3 Signs Your Company Needs a Chief Security Officer
By Greg Barrette on September 19, 2013
Nowadays, a chief security officer (CSO) needs to be someone who can take command of not just the physical aspect of a business’s security needs, but the digital aspect as well. When you consider many of the mechanisms put in place for physical security are run digitally, like automated doors, locks, and card readers, it’s imperative a CSO be familiar with both sides.
In a world where cyber threats are on the rise and digital security is becoming incredibly important for businesses, the position of CSO is becoming more critical and demanding.
Overseeing a company’s entire security protocol and system is a lot of work and requires a candidate to possess abilities and familiarities in all of the following fields:
- Information Technology (Digital Security)
- Managerial Experience and Abilities
- Experience with Physical Security Design or Administration
- Ability to Interface with Executives
For someone to be an effective CSO, they’ve got to have the ability to perform in all of these functions to varying degrees.
Deciding if your company needs to hire a CSO should depend on whether or not the security related workload is high enough to warrant hiring one full time. If you have lots of employees working in a security role who are all reporting to an executive, that can be incredibly time consuming.
The Right Time to Hire a Chief Security Officer
Once your business grows to the point where security is taking up time from people who should be worrying about other things, it might be time to bring a full-time chief security officer on board.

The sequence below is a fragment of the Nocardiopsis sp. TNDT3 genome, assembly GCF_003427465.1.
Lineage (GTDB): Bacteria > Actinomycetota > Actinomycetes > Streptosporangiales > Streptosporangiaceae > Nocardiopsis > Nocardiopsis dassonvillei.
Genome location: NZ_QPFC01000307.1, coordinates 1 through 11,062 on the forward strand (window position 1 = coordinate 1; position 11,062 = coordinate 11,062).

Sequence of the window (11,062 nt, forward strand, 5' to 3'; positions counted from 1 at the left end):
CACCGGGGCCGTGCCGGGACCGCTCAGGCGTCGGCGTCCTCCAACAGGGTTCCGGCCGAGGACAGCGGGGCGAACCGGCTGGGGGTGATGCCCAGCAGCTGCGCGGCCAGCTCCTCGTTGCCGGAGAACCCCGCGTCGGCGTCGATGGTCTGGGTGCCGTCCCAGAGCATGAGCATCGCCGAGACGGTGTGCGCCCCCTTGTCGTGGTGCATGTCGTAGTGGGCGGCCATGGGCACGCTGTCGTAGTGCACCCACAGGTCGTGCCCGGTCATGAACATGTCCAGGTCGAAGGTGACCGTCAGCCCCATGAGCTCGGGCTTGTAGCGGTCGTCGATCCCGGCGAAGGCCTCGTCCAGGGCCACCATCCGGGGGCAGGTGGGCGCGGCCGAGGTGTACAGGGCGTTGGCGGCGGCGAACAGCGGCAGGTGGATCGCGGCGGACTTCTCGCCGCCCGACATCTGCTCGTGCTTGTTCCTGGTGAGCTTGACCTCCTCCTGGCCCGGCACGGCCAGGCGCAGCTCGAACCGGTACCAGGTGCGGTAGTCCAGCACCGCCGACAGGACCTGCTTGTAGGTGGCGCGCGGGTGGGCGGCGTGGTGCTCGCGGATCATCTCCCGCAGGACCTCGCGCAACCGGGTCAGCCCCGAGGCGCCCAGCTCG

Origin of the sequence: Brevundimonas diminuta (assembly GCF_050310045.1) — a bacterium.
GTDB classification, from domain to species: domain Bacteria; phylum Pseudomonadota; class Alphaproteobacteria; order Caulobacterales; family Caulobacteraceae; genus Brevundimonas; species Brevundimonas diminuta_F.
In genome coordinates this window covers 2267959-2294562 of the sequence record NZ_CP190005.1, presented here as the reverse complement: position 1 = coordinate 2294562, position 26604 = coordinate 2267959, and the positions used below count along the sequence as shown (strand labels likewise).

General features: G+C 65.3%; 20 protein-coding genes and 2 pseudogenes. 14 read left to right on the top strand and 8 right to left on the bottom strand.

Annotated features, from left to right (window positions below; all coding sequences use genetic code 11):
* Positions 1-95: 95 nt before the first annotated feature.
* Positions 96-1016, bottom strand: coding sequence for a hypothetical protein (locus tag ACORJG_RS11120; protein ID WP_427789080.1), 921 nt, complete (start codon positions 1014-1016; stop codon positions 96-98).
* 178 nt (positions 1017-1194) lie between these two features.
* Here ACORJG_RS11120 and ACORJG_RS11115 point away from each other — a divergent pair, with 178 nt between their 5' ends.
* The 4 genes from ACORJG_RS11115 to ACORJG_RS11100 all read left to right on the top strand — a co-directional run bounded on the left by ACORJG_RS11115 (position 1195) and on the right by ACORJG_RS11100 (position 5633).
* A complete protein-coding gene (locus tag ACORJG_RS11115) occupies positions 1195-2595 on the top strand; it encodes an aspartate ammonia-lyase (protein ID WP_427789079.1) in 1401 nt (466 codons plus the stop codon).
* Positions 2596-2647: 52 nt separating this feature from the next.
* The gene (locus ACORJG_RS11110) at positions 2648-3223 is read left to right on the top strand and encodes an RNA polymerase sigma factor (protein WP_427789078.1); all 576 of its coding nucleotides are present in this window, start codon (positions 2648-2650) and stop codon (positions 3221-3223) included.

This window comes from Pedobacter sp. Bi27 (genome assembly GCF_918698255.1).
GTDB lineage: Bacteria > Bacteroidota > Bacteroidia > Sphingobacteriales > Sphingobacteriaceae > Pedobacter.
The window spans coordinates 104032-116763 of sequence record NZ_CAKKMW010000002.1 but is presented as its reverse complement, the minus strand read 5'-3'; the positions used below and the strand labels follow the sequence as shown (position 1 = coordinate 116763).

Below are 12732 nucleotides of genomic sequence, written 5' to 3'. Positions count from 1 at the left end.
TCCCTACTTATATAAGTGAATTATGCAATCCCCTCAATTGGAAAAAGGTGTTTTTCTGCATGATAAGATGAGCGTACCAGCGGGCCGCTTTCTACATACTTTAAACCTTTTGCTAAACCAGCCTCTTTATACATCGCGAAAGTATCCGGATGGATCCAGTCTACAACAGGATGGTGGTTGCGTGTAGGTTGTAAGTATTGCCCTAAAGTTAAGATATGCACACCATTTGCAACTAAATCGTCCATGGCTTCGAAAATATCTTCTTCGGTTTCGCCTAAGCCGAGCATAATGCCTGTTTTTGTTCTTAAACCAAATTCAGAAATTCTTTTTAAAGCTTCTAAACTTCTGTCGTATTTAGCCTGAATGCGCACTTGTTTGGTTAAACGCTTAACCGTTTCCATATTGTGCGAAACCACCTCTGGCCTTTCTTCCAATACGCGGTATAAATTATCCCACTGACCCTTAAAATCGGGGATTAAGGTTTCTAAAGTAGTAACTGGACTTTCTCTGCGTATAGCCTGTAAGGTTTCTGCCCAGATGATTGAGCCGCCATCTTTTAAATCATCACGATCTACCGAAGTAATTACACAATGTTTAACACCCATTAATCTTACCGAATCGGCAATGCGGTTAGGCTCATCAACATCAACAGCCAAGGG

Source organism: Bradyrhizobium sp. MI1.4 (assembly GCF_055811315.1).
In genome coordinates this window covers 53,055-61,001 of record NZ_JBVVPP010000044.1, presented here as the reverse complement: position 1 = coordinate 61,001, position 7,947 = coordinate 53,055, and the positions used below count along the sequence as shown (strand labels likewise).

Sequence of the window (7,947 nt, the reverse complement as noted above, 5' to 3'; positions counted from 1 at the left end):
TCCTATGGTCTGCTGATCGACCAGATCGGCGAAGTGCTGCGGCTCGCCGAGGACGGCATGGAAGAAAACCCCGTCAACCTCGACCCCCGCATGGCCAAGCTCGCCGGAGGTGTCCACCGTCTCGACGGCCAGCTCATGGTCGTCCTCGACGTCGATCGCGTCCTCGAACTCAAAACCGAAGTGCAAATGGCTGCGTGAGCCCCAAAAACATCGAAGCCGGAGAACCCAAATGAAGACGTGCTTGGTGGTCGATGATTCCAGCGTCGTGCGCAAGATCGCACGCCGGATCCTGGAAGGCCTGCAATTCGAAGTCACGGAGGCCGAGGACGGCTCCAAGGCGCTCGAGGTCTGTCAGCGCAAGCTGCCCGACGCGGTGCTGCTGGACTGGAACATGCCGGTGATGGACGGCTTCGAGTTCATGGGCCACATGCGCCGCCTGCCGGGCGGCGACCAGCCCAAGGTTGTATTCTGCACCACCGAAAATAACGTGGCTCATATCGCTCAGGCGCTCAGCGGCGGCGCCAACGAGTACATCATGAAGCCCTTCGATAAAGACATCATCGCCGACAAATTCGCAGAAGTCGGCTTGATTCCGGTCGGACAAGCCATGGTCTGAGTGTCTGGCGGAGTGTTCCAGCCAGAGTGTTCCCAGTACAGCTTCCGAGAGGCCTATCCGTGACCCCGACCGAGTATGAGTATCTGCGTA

Below are a few specific ways to know for sure.
1. Increasing complexity as it relates to digital security.
As your company grows and collects more digital data, you’ll need to go to greater lengths to protect it and make sure it’s secure.
If you have someone who’s directing digital security for your company, as well as people who are also directing the physical security side, it might be time to hire someone to act as a manager for those people and anyone who might be working under them.
2. Security related tasks falling to people with other non-related responsibilities.
As the complexity and volume of security related tasks increases (which are inevitable as your company grows) those tasks are going to start falling to people whose job description doesn’t include security.
This takes away time and productivity from employees and executives who should be focusing on other things.
When it gets to this point in your company, it’s time to start considering hiring a full-time CSO, particularly if executives in your company are having to deal with these tasks. If you think about the time you’re losing, it might be well worth the extra salary.
3. Growth in the overall size and scope of your company.
Generally speaking, as your company grows, needs will arise in every area. Security is no exception, and as you hire more analysts, security officers and security directors, the need for someone who can manage them will become more and more apparent.
Chances are the need for a CSO will be fairly obvious from a certain point, which means you’ll know pretty quickly. Even still, look for the workload to start piling up and make sure your company isn’t delegating security tasks just to keep pace.
Once that starts happening, it might be a good time to draft a new job listing for a chief security officer.